The task of planning and coordinating the move move of the Gustav Jeeninga Museum, with particular emphasis on the aesthetic installation and visuals of the renovations falls on Tai Lipan, the director of galleries. This responsibility has been taken up in addition to overseeing the Wilson Gallery and the Warner Sallman Collection.
Dr. David Murphy was named the director of the museum in 2017, following the retirement of David Neidert, who had run the museum since 1992.
In the fall of 2018, Lipan approached Murphy with ideas for improving the museum by moving it to the ground floor of York gallery, formerly occupied by the Gaither Exhibit that honored the achievements and musical journey of Bill and Gloria Gaither.
“We were sort of kicking around ideas early on, then when the Gaither Exhibition ended in the downstairs gallery, I felt strongly that we needed to do something more permanent and installed with that space,” said Lipan. “It’s expensive to have a rotating gallery like the Wilson Gallery.”
That thought was soon drafted into a proposal for AU administrators, which would turn into a request for the Falls Departmental Initiative Grant. This grant is part of an endowment by Glenn and Ruth Falls, which provides funding for departments to take on initiatives constructive to long-term growth.
The Jeeninga Museum renovations project received the full grant, greenlighting the months-long process that began this semester.
Giving Lipan the green light moved her to seek out inspiration from galleries across the world.
“I looked at the visuals of every museum known to man, because you can do that these days easily,” said Lipan. “It’s brilliant.”
While the budget gave Lipan room to improve the museum, there are still monetary constraints given the high costs of exhibits and displays. As an example, she said that the grant would have fully funded the cost of only one new case for the installation.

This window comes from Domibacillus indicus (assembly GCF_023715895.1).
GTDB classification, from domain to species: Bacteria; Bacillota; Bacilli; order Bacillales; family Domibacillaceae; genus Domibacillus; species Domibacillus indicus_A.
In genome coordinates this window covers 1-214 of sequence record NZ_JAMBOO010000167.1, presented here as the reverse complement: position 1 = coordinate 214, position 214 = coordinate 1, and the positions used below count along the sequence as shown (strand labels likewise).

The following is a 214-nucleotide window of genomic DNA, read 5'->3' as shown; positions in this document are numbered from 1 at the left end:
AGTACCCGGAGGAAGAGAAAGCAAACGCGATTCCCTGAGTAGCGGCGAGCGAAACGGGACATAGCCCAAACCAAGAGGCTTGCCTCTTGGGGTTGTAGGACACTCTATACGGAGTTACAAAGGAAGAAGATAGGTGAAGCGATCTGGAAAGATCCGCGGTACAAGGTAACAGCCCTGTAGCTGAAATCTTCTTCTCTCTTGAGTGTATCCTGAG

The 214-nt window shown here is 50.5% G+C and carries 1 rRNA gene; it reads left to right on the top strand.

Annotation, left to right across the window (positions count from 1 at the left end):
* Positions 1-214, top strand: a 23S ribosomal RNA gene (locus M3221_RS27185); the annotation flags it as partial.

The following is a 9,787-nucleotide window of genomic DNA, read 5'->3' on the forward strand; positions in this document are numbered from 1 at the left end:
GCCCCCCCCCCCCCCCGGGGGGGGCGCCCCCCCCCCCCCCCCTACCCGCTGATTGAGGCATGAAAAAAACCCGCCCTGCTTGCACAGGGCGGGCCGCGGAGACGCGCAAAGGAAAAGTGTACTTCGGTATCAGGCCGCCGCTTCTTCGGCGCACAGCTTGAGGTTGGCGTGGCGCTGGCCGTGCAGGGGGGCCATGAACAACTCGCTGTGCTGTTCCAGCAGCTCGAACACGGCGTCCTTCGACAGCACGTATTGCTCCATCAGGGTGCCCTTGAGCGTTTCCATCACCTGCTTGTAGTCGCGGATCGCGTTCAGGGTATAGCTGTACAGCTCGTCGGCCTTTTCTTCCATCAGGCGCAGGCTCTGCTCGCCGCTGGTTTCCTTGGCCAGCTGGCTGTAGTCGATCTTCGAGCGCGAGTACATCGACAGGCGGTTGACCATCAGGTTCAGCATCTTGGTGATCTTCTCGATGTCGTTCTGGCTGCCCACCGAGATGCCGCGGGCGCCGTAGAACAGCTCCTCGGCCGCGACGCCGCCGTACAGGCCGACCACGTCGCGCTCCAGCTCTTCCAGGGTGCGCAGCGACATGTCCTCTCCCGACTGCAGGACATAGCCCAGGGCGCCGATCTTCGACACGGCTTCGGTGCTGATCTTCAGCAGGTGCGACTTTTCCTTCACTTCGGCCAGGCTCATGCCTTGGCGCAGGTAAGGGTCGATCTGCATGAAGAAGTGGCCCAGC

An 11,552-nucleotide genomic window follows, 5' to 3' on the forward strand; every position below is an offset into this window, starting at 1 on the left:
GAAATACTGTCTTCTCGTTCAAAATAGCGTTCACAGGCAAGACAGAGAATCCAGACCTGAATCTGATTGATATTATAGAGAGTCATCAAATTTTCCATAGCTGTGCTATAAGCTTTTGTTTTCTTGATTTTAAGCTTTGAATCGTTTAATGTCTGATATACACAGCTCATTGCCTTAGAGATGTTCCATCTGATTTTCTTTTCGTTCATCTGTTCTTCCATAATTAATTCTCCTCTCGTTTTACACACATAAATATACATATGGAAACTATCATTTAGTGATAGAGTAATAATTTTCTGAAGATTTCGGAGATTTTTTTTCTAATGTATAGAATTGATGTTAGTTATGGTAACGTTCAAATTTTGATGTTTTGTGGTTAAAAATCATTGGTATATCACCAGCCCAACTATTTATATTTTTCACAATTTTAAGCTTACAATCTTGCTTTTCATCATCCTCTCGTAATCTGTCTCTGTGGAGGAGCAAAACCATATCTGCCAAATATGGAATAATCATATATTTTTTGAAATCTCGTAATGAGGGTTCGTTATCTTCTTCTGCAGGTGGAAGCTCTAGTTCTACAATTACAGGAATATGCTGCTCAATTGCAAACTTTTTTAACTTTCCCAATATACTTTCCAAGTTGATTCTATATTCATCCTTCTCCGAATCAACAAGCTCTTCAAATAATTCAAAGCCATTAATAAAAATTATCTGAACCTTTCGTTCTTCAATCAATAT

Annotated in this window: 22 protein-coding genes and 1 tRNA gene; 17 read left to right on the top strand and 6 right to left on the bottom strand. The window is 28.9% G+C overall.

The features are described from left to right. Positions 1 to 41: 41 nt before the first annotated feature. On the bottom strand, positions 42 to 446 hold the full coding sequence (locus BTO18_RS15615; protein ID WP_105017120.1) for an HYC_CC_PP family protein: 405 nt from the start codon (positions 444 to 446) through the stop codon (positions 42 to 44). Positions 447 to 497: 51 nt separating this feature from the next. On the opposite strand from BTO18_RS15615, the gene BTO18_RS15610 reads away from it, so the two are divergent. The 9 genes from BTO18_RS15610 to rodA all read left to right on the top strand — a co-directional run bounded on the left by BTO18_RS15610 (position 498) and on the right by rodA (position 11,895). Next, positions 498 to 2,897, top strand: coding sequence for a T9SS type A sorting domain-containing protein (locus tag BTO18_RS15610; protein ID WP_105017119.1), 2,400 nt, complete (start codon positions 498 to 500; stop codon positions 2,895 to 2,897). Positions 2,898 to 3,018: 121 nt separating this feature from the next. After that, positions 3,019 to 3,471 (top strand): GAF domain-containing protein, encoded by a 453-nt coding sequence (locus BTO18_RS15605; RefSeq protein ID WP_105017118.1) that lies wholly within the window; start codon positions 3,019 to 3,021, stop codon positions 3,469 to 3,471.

“I wanted to make sure that we could reuse the old cases,” said Lipan. “New cases just weren’t doable, nor do I think they’re necessary. I like to see how to problem solve our way out of needing that and reuse materials already there.
“I weirdly love remodeling kitchens, I like building and cabinets– built-in things– it’s what I do,” said Lipan. “So I feel weirdly capable of making this look good in the end.”
The construction will continue over the summer in anticipation of a fall 2019 opening.
The Jeeninga Museum renovations include more than just physical work on the case installation and display of artifacts, as Lipan and Murphy are in the process of updating the content for the reopening.
“I cannot tell you how many doctoral papers on Levantine pottery I’ve read in the last week,” said Lipan. “It’s a lot and it’s not anything anyone would ever, ever want to read.”
This approach is different from the Wilson Gallery, where Lipan first works with tangible objects and their physical arrangements, drawing from her sense of aesthetic.
“I believe in the visual as much as the content research,” said Lipan. “No matter how good the content is, if people don’t want to look at it then it’s not going to work, and vice versa.”
Many of the artifacts are in storage, and Lipan aims to eventually get every piece researched and displayed. This presents a unique opportunity for archival experience for students in public history.
“You have to learn the art of making it digestible to normal humans,” said Lipan. “Public history is a public-facing forum: you’re the liaison between all the academic content and people’s impression of it.”